Innovation from Hatch allows projects to continue through pandemic - Canadian Nuclear Association

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Innovation from Hatch allows projects to continue through pandemic

The Canadian nuclear industry has responded to the current COVID-19 crisis both directly and indirectly. Laboratories, utilities, and the nuclear supply chain are supporting local health authorities by providing gloves, masks, protective clothing, and equipment that is urgently needed on the front lines. Beyond the supply of these materials — the industry is also applying its expertise and ability to innovate to help Canada and the world meet this challenge. This profile is part of a series on how CNA members are giving back.

This is a screen shot taken of a video from Hatch's remote inspection system

A Hatch video shows a trial demonstration of Hatch’s remote inspection and monitoring

The COVID-19 pandemic has changed the way we work. This includes making sure projects and operations continue while protecting employees’ health.

Hatch Ltd. is using innovation to ensure their clients’ projects proceed while enabling employees to work virtually.

Not all consulting engineering companies have been able to adjust, meaning the nuclear industry is fortunate to have companies such as Hatch serving some of our critical players.

Hatch is offering its clients practical and cost-effective virtual approaches using innovative digital collaboration technologies to tap into expert skills and knowledge remotely.

This includes technology to remotely complete on-site inspections, which would have normally required a visit to the site. This allows maintenance staff to continue to perform asset maintenance and diagnostics, walk-throughs, inspections and training, while keeping everyone safe.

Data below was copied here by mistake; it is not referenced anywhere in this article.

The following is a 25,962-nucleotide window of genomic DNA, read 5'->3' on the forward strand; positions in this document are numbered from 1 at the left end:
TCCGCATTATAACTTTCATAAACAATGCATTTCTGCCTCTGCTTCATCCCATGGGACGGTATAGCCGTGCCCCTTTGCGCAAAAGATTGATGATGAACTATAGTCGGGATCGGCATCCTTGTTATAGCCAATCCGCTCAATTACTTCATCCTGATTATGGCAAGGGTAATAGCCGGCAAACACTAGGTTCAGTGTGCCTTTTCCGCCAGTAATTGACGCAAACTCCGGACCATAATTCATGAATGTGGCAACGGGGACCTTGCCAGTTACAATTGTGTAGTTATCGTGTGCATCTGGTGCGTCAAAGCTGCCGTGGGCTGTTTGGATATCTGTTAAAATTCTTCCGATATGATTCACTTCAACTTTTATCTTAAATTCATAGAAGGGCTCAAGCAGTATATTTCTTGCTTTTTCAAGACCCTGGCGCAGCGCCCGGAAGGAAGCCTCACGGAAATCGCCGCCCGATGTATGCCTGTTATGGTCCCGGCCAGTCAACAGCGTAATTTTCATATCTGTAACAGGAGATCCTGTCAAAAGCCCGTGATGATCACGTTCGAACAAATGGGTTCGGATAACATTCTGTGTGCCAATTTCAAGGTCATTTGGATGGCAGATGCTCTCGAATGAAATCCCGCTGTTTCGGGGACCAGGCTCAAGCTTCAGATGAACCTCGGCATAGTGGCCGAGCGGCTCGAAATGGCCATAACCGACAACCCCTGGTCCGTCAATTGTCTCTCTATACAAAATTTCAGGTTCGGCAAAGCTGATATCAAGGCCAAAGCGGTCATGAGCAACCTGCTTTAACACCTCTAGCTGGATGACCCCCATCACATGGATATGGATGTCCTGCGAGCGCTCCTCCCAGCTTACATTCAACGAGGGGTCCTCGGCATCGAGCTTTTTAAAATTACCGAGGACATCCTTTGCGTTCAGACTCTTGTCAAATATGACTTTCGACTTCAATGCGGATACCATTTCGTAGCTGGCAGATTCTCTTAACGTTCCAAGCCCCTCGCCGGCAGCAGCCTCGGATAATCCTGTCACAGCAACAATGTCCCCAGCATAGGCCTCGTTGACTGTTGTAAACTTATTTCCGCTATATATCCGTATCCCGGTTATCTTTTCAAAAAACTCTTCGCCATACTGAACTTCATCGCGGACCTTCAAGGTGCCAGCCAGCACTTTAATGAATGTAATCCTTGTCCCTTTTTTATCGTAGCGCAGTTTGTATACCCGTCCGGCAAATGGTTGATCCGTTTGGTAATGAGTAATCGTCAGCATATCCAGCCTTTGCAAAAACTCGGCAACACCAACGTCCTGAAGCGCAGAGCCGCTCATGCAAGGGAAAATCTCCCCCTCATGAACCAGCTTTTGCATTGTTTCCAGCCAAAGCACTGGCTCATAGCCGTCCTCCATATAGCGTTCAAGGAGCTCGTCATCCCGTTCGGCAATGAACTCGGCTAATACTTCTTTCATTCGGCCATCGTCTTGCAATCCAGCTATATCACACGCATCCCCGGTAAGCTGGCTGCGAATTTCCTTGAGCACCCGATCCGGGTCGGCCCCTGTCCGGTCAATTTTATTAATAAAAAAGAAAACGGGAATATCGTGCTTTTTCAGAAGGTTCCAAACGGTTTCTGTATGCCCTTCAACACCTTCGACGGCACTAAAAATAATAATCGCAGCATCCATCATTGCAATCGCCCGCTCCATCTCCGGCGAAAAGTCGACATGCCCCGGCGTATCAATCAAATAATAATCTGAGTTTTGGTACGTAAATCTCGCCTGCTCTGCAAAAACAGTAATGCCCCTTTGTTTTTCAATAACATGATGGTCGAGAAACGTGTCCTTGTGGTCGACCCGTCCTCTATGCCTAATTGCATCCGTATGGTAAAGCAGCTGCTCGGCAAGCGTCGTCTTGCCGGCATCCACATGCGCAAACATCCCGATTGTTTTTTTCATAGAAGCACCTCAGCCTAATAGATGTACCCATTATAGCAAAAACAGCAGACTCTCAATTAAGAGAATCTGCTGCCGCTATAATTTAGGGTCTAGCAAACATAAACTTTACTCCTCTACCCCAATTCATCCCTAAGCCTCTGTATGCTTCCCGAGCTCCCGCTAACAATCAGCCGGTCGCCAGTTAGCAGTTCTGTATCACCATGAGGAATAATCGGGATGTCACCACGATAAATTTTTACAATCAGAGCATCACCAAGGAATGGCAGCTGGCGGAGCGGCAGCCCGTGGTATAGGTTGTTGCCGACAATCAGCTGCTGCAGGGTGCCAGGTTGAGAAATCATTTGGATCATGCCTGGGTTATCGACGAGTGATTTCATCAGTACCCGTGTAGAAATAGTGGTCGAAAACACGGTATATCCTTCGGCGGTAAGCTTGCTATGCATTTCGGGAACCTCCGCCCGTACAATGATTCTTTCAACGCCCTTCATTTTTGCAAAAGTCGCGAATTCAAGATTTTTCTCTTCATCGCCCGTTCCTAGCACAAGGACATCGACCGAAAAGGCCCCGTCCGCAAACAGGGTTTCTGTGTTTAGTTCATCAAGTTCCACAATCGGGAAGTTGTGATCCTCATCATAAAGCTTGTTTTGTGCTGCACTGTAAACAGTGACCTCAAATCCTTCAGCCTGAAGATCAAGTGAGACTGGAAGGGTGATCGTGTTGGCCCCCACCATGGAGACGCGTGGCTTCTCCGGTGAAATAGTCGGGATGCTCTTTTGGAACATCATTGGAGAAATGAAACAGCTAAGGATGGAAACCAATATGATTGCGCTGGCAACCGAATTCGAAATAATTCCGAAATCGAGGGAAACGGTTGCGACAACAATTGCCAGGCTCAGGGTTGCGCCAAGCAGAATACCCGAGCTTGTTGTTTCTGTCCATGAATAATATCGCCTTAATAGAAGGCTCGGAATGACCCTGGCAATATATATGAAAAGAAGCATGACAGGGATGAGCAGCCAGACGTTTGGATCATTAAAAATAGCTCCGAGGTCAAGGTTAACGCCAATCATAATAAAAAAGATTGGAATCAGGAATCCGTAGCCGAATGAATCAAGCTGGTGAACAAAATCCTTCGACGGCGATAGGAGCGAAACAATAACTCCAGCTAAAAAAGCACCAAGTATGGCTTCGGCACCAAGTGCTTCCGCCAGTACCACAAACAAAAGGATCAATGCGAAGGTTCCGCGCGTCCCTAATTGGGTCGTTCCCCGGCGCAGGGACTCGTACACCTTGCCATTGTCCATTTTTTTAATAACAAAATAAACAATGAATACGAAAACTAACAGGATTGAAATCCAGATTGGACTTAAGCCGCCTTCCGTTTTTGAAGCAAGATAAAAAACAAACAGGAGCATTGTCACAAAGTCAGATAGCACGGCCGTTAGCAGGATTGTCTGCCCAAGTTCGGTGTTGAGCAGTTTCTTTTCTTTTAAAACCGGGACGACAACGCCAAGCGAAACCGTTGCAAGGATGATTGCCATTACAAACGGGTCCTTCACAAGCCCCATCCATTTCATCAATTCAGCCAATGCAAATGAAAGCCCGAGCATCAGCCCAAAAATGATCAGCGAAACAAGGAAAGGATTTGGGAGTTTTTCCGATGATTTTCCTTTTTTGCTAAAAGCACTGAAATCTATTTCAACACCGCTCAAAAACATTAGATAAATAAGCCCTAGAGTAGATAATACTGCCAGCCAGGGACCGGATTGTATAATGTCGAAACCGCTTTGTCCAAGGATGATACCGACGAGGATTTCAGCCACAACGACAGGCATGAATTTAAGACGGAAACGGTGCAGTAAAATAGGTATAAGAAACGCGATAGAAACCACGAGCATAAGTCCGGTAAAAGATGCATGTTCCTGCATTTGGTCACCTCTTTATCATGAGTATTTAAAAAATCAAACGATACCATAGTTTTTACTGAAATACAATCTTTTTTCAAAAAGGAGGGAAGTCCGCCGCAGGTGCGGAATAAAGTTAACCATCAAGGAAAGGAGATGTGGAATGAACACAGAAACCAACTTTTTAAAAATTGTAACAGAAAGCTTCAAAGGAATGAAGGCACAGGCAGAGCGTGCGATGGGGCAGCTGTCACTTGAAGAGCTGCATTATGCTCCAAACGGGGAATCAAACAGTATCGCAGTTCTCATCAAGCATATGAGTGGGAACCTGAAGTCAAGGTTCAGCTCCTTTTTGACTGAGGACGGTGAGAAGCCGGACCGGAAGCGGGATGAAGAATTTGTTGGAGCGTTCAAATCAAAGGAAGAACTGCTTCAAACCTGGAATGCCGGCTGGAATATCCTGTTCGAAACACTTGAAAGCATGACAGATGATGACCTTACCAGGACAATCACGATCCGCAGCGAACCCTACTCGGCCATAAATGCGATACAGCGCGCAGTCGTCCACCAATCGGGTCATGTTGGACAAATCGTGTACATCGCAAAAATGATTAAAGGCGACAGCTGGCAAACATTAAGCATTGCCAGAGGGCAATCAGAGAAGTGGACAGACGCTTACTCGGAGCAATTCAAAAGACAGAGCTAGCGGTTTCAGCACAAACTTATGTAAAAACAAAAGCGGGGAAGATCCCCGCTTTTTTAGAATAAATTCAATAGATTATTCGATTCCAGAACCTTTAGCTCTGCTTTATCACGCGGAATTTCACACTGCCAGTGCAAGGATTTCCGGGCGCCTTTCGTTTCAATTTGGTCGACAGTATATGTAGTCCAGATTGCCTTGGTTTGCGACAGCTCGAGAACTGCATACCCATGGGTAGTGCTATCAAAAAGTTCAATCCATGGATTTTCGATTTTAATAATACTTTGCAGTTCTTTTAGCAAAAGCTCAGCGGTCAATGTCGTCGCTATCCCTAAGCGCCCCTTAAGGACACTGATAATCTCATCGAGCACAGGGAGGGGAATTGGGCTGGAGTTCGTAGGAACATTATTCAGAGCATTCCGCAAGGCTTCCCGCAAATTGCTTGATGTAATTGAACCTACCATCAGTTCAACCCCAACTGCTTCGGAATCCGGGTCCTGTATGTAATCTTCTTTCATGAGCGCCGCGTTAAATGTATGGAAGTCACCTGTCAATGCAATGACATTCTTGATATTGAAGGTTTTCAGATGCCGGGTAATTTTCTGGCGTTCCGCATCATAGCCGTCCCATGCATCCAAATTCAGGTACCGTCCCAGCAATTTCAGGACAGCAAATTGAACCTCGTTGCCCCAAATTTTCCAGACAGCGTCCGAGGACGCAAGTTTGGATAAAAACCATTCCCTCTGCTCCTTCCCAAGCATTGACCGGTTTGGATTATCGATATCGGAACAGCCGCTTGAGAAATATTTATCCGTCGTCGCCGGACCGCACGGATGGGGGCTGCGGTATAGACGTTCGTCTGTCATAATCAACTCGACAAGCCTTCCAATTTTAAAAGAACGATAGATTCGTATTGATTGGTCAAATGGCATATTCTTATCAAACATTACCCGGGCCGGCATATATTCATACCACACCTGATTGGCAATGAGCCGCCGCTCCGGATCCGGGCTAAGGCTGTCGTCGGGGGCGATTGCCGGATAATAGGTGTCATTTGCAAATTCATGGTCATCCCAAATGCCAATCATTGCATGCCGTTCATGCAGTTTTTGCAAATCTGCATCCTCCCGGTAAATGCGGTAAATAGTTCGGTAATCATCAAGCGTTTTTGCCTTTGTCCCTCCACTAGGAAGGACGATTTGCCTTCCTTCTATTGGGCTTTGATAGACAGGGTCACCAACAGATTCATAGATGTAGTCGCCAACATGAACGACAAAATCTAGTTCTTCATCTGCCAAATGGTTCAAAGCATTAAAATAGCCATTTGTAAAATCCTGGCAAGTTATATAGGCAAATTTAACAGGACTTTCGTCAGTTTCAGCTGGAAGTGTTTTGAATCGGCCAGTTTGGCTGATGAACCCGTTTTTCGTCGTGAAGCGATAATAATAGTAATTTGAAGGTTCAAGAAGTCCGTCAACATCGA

“The spread of COVID-19 has limited the ability of Hatch personnel to work on site to provide critical onsite services,” said Hatch technical specialist Blair Climenhaga in a video demonstration of the remote inspection and monitoring process. “To counter this, Hatch has expanded its services to offer remote assistance.”

The remote service supports video broadcasting from onsite using a phone, tablet, or hard-hat mounted camera to a remote expert receiving the video feed, he explained. The technology is optimized for the potential low bandwidth situations, which can be expected on site.

Team collaboration, even with physical distancing, is essential to continue executing projects and plant start-ups and performing day-to-day operations and maintenance.

The list of other ways this technology is currently used by Hatch includes:

  • Collaborate with remote experts: Conduct meetings and workshops, directly from plant sites, enabling subject matter experts from around the world to share live content and interact in real time.
  • Staff training and coaching: Senior Hatch staff are using these services and products to translate intangible knowledge into a centralized knowledge base of content. Trainers are being trained virtually, while new videos are being recorded for future training and record keeping purposes directly from the site.
  • Guided plant tours: A media-rich, virtual guided tour for staff and partners with contextualized information and real-time conversations eliminating unnecessarily site visits.
  • Inspection, troubleshooting and diagnostics: Hands-free and up-close inspection of assets in hazardous environments provides safer means of doing work. Maintenance crews now safely troubleshoot, assess, and rapidly resolve issues in the field.

Tell us your story

If you are a CNA member supporting the COVID-19 crisis response, please contact the CNA so we can spotlight your efforts.